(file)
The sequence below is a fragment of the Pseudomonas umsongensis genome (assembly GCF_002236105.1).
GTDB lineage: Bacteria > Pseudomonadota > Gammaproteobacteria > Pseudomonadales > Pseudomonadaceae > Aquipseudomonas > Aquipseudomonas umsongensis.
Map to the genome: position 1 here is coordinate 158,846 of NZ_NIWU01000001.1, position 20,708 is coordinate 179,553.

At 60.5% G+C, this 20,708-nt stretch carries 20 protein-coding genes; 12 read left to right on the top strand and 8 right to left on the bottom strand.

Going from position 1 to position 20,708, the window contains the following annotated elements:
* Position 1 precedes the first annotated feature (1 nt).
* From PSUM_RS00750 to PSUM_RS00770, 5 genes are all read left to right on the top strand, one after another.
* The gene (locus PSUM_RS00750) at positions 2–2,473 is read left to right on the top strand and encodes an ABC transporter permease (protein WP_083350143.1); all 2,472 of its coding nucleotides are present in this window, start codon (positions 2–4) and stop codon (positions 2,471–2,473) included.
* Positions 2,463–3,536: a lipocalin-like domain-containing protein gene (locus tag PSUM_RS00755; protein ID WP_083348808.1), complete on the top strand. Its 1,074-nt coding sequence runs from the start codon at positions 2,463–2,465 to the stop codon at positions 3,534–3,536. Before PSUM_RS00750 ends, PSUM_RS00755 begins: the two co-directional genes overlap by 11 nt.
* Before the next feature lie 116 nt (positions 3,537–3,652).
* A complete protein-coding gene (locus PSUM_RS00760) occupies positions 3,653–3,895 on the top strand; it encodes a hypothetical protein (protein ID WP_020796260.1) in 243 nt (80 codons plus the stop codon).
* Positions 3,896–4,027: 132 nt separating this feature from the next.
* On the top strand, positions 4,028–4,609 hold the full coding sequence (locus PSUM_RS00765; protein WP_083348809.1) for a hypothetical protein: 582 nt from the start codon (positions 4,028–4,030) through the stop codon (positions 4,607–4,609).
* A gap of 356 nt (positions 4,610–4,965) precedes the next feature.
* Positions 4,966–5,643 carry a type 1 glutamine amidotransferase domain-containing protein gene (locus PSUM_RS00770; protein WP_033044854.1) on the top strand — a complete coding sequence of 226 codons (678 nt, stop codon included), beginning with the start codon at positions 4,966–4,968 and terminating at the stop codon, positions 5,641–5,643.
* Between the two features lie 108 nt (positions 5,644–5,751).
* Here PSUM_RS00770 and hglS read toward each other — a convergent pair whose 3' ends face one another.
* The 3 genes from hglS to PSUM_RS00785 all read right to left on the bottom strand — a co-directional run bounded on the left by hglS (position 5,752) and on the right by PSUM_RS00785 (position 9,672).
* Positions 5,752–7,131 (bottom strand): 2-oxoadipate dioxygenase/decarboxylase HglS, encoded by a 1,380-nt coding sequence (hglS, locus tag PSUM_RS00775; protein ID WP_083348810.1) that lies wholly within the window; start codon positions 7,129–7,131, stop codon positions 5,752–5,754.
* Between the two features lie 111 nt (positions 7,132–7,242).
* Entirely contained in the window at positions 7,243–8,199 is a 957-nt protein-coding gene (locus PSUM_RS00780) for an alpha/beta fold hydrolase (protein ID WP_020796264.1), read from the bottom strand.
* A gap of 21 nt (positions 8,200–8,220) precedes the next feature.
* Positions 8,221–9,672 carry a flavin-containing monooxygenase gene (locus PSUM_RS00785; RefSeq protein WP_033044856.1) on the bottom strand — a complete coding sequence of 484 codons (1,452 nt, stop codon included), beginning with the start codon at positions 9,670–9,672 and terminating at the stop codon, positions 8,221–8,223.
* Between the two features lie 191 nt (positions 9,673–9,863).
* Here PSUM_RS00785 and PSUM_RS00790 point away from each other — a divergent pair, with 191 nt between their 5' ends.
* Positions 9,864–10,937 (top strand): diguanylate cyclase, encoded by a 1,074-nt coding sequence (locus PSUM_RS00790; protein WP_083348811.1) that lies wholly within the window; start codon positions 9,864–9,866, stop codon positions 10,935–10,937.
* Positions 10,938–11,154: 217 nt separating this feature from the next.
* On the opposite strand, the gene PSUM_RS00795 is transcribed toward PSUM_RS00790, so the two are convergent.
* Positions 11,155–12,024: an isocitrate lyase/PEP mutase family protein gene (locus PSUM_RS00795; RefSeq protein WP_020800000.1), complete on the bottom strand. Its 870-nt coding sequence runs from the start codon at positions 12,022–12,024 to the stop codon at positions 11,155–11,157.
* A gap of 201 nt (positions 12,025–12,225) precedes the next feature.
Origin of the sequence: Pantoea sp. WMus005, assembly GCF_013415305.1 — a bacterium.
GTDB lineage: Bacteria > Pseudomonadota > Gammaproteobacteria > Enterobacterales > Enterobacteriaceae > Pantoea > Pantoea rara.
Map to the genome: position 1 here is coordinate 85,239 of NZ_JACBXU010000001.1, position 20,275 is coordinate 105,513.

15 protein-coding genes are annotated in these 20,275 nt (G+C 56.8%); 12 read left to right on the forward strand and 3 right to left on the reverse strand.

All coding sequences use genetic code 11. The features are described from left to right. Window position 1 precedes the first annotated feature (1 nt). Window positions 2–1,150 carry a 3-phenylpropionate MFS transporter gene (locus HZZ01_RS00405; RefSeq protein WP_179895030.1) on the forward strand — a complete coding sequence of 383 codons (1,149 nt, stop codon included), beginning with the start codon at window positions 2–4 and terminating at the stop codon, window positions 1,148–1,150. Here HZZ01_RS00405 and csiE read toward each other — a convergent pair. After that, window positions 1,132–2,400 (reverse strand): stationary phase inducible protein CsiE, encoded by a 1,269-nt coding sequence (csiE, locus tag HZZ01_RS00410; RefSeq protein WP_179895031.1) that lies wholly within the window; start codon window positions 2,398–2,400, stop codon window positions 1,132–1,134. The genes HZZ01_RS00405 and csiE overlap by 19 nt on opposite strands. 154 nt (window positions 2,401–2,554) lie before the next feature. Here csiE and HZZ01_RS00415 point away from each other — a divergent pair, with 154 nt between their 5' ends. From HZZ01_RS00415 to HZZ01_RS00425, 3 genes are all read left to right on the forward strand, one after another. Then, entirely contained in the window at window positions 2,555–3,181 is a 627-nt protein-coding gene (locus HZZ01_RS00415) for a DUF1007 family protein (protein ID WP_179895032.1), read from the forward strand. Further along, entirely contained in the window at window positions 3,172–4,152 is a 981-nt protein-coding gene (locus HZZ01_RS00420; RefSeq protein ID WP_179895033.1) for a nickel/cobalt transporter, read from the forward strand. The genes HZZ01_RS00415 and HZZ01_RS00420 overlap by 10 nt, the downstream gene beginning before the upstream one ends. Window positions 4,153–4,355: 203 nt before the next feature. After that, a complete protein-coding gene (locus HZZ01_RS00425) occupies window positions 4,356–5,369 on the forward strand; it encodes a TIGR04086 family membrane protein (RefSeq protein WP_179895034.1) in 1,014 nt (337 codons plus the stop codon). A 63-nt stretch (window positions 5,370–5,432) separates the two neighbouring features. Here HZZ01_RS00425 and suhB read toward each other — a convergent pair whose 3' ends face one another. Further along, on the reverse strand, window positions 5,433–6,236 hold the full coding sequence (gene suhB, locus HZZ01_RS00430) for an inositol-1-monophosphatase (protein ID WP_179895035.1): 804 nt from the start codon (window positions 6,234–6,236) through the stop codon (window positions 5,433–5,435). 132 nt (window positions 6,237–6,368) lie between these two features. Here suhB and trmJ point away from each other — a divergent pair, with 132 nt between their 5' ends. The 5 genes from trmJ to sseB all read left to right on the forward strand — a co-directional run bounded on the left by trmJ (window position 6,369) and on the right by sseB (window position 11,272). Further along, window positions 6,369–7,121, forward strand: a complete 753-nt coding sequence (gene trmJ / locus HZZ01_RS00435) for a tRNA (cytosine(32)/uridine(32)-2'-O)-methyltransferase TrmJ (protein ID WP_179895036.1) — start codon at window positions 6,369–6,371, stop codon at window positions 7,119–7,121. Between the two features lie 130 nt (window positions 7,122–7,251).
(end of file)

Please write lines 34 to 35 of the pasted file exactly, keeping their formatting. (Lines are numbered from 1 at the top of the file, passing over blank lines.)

15 protein-coding genes are annotated in these 20,275 nt (G+C 56.8%); 12 read left to right on the forward strand and 3 right to left on the reverse strand.

All coding sequences use genetic code 11. The features are described from left to right. Window position 1 precedes the first annotated feature (1 nt). Window positions 2–1,150 carry a 3-phenylpropionate MFS transporter gene (locus HZZ01_RS00405; RefSeq protein WP_179895030.1) on the forward strand — a complete coding sequence of 383 codons (1,149 nt, stop codon included), beginning with the start codon at window positions 2–4 and terminating at the stop codon, window positions 1,148–1,150. Here HZZ01_RS00405 and csiE read toward each other — a convergent pair. After that, window positions 1,132–2,400 (reverse strand): stationary phase inducible protein CsiE, encoded by a 1,269-nt coding sequence (csiE, locus tag HZZ01_RS00410; RefSeq protein WP_179895031.1) that lies wholly within the window; start codon window positions 2,398–2,400, stop codon window positions 1,132–1,134. The genes HZZ01_RS00405 and csiE overlap by 19 nt on opposite strands. 154 nt (window positions 2,401–2,554) lie before the next feature. Here csiE and HZZ01_RS00415 point away from each other — a divergent pair, with 154 nt between their 5' ends. From HZZ01_RS00415 to HZZ01_RS00425, 3 genes are all read left to right on the forward strand, one after another. Then, entirely contained in the window at window positions 2,555–3,181 is a 627-nt protein-coding gene (locus HZZ01_RS00415) for a DUF1007 family protein (protein ID WP_179895032.1), read from the forward strand. Further along, entirely contained in the window at window positions 3,172–4,152 is a 981-nt protein-coding gene (locus HZZ01_RS00420; RefSeq protein ID WP_179895033.1) for a nickel/cobalt transporter, read from the forward strand. The genes HZZ01_RS00415 and HZZ01_RS00420 overlap by 10 nt, the downstream gene beginning before the upstream one ends. Window positions 4,153–4,355: 203 nt before the next feature. After that, a complete protein-coding gene (locus HZZ01_RS00425) occupies window positions 4,356–5,369 on the forward strand; it encodes a TIGR04086 family membrane protein (RefSeq protein WP_179895034.1) in 1,014 nt (337 codons plus the stop codon). A 63-nt stretch (window positions 5,370–5,432) separates the two neighbouring features. Here HZZ01_RS00425 and suhB read toward each other — a convergent pair whose 3' ends face one another. Further along, on the reverse strand, window positions 5,433–6,236 hold the full coding sequence (gene suhB, locus HZZ01_RS00430) for an inositol-1-monophosphatase (protein ID WP_179895035.1): 804 nt from the start codon (window positions 6,234–6,236) through the stop codon (window positions 5,433–5,435). 132 nt (window positions 6,237–6,368) lie between these two features. Here suhB and trmJ point away from each other — a divergent pair, with 132 nt between their 5' ends. The 5 genes from trmJ to sseB all read left to right on the forward strand — a co-directional run bounded on the left by trmJ (window position 6,369) and on the right by sseB (window position 11,272). Further along, window positions 6,369–7,121, forward strand: a complete 753-nt coding sequence (gene trmJ / locus HZZ01_RS00435) for a tRNA (cytosine(32)/uridine(32)-2'-O)-methyltransferase TrmJ (protein ID WP_179895036.1) — start codon at window positions 6,369–6,371, stop codon at window positions 7,119–7,121. Between the two features lie 130 nt (window positions 7,122–7,251).